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A very small percentage (<1%) of my users are experiencing a strange distortion with the OpenGL UI of my game. It would appear that my pixel-perfect projection setup:

glViewport(0, 0, clientSizeWidth, clientSizeHeight);
glOrtho(0, clientSizeWidth, clientSizeHeight, 0, -1.0, 1.0);
double transAmount = 0.375;
glTranslated(transAmount, transAmount, 0.0);

Is causing issues on their systems. And I've been unsuccessful in gathering details about their systems, but I believe they can run similar OpenGL games with success. So I believe my code is at fault.

Here is a picture of visual artifacts:

visual artifacts

And here is a picture without visual artifacts (ignore the difference in OS):

without visual artifacts

Although my game scales the final render to be 2x, it does so via a single call to glSubTexImage2D after the 1x render has been performed. This means the artifacts in the first screenshot were present prior to the pixel doubling (hence why the artifacts are also pixel doubled). So the pixel doubling itself couldn't be the source of issue.

Any thoughts on what could cause this? I presently have no way to test. The overwhelming majority of users (myself included) experience no visual artifacts.

Edit (April 30th): A Polish user has informed me his/her videocard experiences these artifacts and is a "nVidia 9500 GS". Not sure if this means 9500M GS or 9500 GT, but both seem fairly modern.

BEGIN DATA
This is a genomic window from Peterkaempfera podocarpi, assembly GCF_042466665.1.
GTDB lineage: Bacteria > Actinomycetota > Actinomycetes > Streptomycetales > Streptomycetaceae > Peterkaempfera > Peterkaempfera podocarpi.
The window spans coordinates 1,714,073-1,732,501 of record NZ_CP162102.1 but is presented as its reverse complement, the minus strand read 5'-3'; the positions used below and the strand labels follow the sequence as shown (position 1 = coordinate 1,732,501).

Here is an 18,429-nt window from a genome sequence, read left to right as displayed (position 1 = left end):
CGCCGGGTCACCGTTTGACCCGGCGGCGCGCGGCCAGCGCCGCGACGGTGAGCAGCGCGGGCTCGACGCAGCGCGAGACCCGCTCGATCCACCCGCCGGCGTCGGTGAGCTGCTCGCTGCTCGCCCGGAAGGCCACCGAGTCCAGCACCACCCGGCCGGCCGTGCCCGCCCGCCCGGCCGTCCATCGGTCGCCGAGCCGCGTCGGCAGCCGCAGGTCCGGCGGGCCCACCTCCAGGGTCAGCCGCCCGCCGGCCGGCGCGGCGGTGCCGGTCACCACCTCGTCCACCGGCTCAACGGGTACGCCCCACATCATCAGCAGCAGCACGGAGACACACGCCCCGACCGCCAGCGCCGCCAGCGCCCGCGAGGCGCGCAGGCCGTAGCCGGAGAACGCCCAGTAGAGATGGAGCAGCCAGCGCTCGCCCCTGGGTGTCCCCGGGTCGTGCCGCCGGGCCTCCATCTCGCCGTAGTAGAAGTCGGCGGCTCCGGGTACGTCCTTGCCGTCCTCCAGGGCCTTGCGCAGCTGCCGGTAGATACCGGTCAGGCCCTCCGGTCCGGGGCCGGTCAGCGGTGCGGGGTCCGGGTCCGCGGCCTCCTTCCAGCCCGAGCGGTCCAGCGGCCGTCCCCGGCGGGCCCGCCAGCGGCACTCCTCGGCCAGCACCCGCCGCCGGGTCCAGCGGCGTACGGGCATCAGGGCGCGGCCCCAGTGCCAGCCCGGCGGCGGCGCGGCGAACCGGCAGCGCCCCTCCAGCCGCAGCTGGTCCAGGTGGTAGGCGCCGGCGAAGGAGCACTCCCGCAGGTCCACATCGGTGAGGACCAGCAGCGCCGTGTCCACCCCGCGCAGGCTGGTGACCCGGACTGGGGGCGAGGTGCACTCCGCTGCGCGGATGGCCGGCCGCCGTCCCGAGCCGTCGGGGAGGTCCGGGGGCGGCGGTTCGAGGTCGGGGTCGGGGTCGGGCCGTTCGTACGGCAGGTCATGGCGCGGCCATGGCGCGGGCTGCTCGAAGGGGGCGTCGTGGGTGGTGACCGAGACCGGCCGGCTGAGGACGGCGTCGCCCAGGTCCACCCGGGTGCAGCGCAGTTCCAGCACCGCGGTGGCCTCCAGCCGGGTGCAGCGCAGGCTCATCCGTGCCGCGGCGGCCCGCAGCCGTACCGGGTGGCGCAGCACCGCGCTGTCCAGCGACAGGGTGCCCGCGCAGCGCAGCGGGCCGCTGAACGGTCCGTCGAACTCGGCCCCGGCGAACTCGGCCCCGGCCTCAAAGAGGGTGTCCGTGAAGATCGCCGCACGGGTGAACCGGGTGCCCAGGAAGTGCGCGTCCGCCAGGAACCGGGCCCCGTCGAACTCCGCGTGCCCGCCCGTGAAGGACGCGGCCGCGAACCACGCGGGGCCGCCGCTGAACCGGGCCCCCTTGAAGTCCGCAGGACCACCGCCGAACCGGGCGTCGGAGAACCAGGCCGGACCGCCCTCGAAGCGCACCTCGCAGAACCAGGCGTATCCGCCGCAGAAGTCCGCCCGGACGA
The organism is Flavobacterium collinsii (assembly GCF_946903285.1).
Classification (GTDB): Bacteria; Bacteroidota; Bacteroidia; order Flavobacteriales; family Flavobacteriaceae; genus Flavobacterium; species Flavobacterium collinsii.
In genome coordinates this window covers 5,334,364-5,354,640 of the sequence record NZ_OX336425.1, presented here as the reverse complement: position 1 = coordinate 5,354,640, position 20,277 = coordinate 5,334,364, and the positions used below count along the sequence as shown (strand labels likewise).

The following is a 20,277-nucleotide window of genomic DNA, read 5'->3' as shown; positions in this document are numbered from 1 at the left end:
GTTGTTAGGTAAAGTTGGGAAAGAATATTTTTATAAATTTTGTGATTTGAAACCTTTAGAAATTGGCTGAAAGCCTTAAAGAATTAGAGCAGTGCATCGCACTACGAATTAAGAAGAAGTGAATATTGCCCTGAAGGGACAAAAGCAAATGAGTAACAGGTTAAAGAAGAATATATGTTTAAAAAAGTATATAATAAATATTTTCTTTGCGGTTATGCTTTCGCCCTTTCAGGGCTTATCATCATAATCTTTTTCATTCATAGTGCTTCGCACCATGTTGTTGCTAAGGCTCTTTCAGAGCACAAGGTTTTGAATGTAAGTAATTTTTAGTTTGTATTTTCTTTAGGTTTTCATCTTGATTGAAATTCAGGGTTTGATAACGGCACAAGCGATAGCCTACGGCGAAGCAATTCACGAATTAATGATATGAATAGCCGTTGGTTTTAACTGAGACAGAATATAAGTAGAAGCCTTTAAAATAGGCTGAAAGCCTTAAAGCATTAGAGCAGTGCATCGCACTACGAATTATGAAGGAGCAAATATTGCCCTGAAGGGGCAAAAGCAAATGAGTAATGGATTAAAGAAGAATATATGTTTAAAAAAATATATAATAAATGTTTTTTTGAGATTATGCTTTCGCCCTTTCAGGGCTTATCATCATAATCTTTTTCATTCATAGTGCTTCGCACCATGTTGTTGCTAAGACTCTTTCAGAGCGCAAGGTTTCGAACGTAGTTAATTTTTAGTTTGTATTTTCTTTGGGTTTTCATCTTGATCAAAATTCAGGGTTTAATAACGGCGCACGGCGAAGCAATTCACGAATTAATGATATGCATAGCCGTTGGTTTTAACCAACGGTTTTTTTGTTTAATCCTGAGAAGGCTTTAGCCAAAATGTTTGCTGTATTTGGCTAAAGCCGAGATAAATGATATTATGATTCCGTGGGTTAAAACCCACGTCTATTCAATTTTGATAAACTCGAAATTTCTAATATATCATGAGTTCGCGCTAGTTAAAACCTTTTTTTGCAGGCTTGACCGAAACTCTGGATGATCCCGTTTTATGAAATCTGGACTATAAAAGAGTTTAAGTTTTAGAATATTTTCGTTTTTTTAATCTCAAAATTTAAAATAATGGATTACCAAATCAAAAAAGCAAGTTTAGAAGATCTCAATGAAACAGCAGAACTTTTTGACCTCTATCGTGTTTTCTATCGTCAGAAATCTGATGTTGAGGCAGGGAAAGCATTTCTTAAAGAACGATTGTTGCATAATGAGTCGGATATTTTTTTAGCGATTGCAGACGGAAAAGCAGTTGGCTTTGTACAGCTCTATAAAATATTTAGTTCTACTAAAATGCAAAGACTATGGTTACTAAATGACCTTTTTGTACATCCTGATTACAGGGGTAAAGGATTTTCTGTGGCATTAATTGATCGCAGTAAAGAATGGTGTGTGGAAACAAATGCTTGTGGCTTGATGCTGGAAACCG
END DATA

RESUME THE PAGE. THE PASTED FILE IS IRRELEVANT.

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Where does 0.375 come from? –  Ben Voigt Apr 29 '13 at 23:43
@BenVoigt It's from the OpenGL Redbook. See this or this. –  Mr. Smith Apr 29 '13 at 23:46
The fact that it 1) happens only on some surfaces 2) happens at different scales for different surfaces should be a big hint as to where the problem code will be. –  Patashu Apr 29 '13 at 23:46
@Patashu There's only one surface (the window surface). –  Mr. Smith Apr 30 '13 at 2:11
@Mr. Smith I might be using the wrong word, what I mean is the stone-texture background and the main view have the graphical error at different scales, so it happened once for the background AND for the main view, e.g. for some piece of code they both commonly use (and that, say, the map does not? Hmm) –  Patashu Apr 30 '13 at 2:14

1 Answer 1

up vote 5 down vote accepted

there's 90% probability, that user experiencing this problem has texture quality switch in their nVidia control panel on some non-default value. in your case, GL_NEAREST should help to avoid such issues(so it won't average neighbour texels for upscaled images). but first, ask him to set nVidia control panel settings to default to prove or break the theory.

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ty ty ty ty! The particular nVidia override seems to be Antialiasing - Mode, I tested it and got similar pixel imperfections. Case solved! –  Mr. Smith Jul 3 '13 at 18:09

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